Childhood Hyperthyroidism

Hyperthyroidism occurs much less commonly in children than hypothyroidism, yet is a far more virulent condition [7, 8]. In children the most common cause of childhood thyrotoxicosis is Graves' disease, which is characterized by diffuse goiter, hyperthyroidism and occasionally ophthalmopathy [6, 9-11]. Other causes of childhood hyperthyroidism include toxic nodules, toxic multinodular goiters, acute and subacute thyroiditis, and the ingestion of thyroid hormone [6, 9-11].

Untreated, hyperthyroidism is associated with excessive activity, tremor, tachycardia, flushing, palpitations, accelerated linear growth, weight loss, impaired skeletal mineralization, and poor school performance [6, 9-11]. Because Graves' disease, toxic nodules and toxic multinodular goiters only rarely spontaneously resolve within a short period, treatment of hyper-thyroidism is essential. Current treatment options include the use of radioactive iodine, surgery, and antithyroid medications.

Central to considering the use of radioactive iodine and other treatment options in Graves disease in the pediatric population, is recognition of the natural history of the autoimmune disorder. One must also consider how long antithyroid drug therapy should be continued before moving on to definitive therapy.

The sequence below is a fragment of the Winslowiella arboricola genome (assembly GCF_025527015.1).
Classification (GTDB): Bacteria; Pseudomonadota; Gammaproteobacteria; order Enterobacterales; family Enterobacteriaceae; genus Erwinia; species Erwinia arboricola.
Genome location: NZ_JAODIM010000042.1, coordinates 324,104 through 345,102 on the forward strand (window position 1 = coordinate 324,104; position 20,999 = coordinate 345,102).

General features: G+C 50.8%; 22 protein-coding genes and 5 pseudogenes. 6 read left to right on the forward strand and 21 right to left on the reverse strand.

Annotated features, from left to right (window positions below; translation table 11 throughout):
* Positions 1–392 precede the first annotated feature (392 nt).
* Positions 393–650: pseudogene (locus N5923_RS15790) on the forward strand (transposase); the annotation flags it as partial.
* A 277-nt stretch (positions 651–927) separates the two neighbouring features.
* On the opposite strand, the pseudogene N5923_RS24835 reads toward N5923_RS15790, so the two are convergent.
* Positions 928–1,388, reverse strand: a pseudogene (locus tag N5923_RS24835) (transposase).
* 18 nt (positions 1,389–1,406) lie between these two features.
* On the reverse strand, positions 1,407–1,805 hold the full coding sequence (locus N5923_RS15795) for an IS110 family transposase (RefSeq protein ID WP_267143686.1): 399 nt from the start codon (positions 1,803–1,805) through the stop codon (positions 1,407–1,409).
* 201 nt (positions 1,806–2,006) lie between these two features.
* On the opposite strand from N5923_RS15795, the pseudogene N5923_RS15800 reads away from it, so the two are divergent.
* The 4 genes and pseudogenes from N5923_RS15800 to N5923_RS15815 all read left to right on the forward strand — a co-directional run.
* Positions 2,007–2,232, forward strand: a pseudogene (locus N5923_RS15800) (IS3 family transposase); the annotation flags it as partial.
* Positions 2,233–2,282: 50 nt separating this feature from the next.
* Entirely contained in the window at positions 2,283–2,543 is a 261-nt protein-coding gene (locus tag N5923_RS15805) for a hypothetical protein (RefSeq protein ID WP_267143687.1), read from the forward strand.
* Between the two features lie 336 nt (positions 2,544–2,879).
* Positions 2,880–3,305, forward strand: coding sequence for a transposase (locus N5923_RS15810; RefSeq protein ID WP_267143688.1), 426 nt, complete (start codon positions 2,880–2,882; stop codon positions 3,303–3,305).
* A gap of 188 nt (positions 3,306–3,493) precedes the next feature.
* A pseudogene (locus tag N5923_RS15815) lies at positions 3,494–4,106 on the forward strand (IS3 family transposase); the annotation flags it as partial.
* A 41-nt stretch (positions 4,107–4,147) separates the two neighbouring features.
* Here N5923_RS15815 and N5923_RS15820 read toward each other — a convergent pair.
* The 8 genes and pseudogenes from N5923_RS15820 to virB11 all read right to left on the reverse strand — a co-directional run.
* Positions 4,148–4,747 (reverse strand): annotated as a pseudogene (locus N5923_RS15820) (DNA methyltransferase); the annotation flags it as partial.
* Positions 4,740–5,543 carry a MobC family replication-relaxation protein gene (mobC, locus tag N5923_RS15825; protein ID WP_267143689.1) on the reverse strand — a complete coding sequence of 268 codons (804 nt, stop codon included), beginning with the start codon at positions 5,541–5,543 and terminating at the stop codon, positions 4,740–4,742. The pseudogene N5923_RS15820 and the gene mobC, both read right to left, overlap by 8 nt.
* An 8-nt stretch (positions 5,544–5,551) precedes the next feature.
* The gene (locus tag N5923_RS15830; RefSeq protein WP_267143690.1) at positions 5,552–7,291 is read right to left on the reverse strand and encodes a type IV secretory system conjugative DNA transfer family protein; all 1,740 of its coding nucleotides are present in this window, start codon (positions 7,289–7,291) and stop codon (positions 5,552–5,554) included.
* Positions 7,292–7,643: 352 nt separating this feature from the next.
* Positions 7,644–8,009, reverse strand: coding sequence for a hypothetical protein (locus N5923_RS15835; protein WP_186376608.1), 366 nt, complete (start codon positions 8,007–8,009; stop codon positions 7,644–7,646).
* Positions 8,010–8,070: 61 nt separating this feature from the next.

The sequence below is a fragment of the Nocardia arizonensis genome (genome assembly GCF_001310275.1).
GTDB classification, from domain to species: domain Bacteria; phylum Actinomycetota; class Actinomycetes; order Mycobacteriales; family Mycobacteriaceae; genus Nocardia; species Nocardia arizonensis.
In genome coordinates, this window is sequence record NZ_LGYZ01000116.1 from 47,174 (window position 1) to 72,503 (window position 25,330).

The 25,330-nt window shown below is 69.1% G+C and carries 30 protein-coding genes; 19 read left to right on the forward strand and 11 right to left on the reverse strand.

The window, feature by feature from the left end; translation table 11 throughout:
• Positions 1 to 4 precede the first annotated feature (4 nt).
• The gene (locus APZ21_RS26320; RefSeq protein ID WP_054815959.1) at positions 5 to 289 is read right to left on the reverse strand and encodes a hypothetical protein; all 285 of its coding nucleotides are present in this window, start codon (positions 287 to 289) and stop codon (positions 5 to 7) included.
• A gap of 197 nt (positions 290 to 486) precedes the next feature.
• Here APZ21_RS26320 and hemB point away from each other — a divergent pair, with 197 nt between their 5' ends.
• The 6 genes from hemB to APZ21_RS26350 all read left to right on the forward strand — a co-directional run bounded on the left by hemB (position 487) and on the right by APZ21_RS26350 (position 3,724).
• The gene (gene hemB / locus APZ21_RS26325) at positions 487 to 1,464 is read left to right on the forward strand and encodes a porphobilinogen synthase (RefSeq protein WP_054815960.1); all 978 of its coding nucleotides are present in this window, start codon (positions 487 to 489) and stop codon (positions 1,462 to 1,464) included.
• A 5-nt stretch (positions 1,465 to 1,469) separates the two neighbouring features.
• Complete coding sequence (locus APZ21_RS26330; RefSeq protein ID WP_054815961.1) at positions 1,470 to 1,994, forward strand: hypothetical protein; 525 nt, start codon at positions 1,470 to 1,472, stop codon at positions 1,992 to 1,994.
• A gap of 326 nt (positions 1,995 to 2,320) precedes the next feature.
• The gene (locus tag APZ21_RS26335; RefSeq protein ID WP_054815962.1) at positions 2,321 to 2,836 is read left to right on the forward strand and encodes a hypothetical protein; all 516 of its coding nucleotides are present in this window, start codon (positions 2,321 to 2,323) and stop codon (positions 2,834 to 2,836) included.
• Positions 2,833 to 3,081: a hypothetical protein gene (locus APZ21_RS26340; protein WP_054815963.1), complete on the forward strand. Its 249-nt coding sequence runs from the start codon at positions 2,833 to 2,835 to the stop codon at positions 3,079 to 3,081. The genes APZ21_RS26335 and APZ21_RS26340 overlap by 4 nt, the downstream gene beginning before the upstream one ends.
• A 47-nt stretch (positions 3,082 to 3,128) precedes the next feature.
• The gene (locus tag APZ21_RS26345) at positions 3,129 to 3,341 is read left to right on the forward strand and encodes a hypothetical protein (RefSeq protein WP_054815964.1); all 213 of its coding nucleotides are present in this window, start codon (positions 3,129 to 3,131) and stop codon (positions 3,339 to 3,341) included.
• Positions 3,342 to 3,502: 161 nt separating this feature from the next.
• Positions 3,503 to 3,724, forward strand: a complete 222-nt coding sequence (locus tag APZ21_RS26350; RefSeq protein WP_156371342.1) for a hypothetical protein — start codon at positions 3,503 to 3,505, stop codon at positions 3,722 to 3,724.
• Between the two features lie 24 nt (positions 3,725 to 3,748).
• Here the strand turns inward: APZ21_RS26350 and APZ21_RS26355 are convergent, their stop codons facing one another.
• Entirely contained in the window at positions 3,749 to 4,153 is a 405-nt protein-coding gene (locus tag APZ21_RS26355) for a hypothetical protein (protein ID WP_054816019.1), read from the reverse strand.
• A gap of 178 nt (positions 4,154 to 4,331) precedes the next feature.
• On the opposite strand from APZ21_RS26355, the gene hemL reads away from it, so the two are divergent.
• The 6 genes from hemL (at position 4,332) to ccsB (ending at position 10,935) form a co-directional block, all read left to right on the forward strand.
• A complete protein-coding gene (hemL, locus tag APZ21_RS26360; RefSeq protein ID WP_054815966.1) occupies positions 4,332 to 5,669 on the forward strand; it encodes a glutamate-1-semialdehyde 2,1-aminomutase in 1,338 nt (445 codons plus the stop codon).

Spontaneous remission of Graves' disease in the pediatric population occurs in the minority of individuals. Published remission rates are usually less than 25% after several years of antithyroid therapy [5, 6, 12]. The most extensive long-term study of this issue involving nearly 200 children showed that less than 20% of children treated medically achieved remission lasting greater than 2 years [13]. In another large series of 186 children, less than 30% of children went into remission [14]. When responses to medical therapy between prepu-bertal and pubertal children are compared, remission rates are even less in pre-pubertal than pubertal children, with remission occurring in fewer than 15% of prepubescent children [15, 16].

When spontaneous remission of Graves' disease does not occur, prolonged drug therapy will control the hyperthyroid state and is used by some clinicians; however, years of treatment with antithyroid drugs do not appear to increase the likelihood of lasting remission. More than two decades ago, Greer et al. [17] showed that the likelihood of spontaneous remission of hyperthyroidism was similar when antithyroid medications were used for 6 or 36 months. Most recently, Weetman [18] reviewed prospective trials comparing different durations of treatment in adult subjects. In one French study involving 94 patients, following treatment for 6 or 18 months, remission rates were 42 and 62%, respectively, 2 years after discontinuing treatment [19]. In 52 Spanish patients, following treatment for 12 or 24 months, remission rates were 46 and 54% at 2 years after cessation of therapy [20]. This difference was not significant, and by 5 years, the relapse rate was 85%. Another study of 134 French patients found no benefit of 18 vs. 43 months of treatment [21]. It is notable that remission rates in these cohorts of adults are considerably greater than those reported in children, suggesting that the younger one is when Graves' disease occurs, the more lasting it will be.

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